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Queer Anti-Capitalism?

The fight for queer rights and the struggle against capitalism come hand in hand

Queer Resistance logo smashing through the darkness with the text "Queer Anti-Capitalism" above

If you identify as LGBTIQ+ there is no excuse but to also be anti-capitalist. Capitalism has not only created the oppression of LGBTIQ+ people, but it also continuously seeks to undermine wins for equality and acceptance. It is only through struggle that queer people have won rights, and it is only through smashing capitalism that all queer people around the globe will be liberated.

But, let’s take a step back and look at the origins of LGBTIQ+ oppression:

The oppression of queer people can be clearly linked to the rise of capitalism. Never before, either in pre-class societies or in feudalism, has ‘deviancy’ from heterosexuality and cisgenderism been so vilified, outlawed and demonised. In fact, the label “homosexuality” didn’t even exist before the 19th century. Of course, there were other words used to imply same sex attraction before this, but the idea that it was unnatural or a sickness only came about in the late 1800s during the Industrial Revolution.

The vilification of LGBTIQ+ people was created in order to form and naturalise the nuclear family. You see, during the Industrial Revolution the capitalists had a problem. They found that if you make children work fourteen hour days and you don’t give them very much to eat, they will probably die. The solution to this problem was the nuclear family. A unit of people who feel responsible for one another and who will not only clothe, feed, and school children, but have more children (and thus some more relatively healthy workers for the capitalist). To do this, they not only gave out minimal benefits for those who did live together as family units, but they demonised those who did not conform to the nuclear family model.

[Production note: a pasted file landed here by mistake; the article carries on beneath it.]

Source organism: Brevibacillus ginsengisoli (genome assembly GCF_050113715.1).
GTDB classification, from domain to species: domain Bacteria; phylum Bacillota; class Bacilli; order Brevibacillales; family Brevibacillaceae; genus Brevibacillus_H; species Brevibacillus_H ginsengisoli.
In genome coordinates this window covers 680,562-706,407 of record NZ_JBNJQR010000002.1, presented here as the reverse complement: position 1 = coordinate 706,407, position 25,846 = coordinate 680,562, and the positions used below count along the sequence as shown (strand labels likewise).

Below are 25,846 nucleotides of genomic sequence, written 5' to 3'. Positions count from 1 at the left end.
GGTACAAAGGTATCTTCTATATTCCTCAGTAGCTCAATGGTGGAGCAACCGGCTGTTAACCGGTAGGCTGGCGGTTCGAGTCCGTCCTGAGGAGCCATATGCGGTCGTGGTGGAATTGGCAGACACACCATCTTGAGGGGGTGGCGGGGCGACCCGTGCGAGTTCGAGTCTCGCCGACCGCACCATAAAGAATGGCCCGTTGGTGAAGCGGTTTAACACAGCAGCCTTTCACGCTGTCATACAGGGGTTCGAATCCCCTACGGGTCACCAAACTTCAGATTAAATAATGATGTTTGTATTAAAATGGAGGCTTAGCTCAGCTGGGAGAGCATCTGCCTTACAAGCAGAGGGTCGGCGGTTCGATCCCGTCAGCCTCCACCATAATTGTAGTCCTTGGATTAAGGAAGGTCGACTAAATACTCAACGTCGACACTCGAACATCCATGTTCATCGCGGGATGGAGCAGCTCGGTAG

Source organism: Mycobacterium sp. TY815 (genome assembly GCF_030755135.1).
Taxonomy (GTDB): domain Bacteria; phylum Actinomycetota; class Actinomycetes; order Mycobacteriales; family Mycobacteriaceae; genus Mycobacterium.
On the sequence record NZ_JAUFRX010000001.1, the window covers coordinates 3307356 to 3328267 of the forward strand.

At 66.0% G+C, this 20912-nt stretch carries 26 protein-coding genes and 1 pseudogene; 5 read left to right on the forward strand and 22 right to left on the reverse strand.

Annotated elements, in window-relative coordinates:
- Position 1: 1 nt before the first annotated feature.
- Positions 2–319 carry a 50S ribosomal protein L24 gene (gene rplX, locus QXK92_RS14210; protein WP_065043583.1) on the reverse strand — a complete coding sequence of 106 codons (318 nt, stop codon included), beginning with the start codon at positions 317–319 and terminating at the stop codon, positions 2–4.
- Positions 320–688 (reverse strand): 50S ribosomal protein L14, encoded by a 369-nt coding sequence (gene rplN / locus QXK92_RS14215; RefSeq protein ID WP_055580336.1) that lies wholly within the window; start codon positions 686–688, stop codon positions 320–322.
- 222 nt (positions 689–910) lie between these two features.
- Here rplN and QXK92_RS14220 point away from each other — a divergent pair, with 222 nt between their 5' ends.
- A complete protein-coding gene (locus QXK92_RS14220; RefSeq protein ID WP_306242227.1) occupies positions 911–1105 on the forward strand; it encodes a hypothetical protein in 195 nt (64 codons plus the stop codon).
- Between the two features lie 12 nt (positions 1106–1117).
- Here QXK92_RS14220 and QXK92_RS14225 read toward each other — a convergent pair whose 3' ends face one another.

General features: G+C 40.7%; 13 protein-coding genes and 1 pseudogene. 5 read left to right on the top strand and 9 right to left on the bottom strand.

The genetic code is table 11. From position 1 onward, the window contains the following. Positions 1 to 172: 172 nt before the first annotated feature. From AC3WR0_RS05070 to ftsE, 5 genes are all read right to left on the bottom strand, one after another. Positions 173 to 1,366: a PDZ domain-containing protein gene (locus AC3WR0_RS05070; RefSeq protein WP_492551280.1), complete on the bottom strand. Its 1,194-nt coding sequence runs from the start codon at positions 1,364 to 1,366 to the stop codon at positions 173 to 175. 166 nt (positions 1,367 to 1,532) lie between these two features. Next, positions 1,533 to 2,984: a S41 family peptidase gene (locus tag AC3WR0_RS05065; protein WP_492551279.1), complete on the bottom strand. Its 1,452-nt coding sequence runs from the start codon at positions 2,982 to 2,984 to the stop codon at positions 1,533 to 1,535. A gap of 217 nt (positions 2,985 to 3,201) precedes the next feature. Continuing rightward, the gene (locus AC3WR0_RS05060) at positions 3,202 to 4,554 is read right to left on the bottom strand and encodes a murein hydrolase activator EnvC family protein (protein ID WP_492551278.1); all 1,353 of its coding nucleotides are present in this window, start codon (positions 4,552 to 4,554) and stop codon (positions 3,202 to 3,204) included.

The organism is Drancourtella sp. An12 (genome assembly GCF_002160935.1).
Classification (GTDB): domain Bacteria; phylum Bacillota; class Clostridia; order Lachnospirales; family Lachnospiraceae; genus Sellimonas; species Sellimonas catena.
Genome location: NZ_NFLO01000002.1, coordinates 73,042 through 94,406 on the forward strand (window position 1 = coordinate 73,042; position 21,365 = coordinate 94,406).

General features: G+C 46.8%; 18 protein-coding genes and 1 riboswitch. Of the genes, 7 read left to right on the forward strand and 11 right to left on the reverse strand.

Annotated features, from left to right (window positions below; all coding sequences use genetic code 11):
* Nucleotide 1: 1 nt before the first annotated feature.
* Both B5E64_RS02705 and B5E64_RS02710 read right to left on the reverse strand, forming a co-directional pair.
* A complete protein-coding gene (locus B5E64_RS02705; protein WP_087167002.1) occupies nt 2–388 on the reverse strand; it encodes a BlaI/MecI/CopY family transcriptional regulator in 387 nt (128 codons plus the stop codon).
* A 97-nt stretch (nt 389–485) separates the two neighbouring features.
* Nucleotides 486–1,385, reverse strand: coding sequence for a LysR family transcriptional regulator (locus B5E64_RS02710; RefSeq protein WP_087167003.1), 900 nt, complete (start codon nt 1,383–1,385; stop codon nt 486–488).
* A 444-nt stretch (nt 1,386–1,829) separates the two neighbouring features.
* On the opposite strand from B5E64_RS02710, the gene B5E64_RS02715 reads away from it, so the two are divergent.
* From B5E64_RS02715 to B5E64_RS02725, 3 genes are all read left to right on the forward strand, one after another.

As Mary McIntosh wrote in 1968: “In the first place, it helps to provide a clear-cut, publicised and recognisable threshold between permissible and impermissible behaviour … Second, the labelling serves to segregate the deviant from others … The creation of a specialised, despised and punished role of homosexual keeps the bulk of society pure in rather the same way that the similar treatment of some kinds of criminals helps keep the rest of society law-abiding”. The family and its role in sexual conformity has always been present in class societies, but the modern form of the family and its particular demonisation of LGBTIQ+ people today can be directly linked to the rise of capitalism.

To show just how different the modern oppression of LGBTIQ+ people is, we can look at the various ways in which sexuality and gender were conceptualized in pre-class and feudal societies. In egalitarian societies with no class divisions and very fluid forms of marriage and parenting, same-sex attraction and gender fluidity have been recorded. For example, some First Nations people of North America have been found to have had an arrangement whereby a young man or woman who showed a preference for the tasks of the opposite sex, could, with the approval of the elders, be initiated into that gender role. They could assume all the tasks of that sex and take a husband or wife in that role, without social disapproval.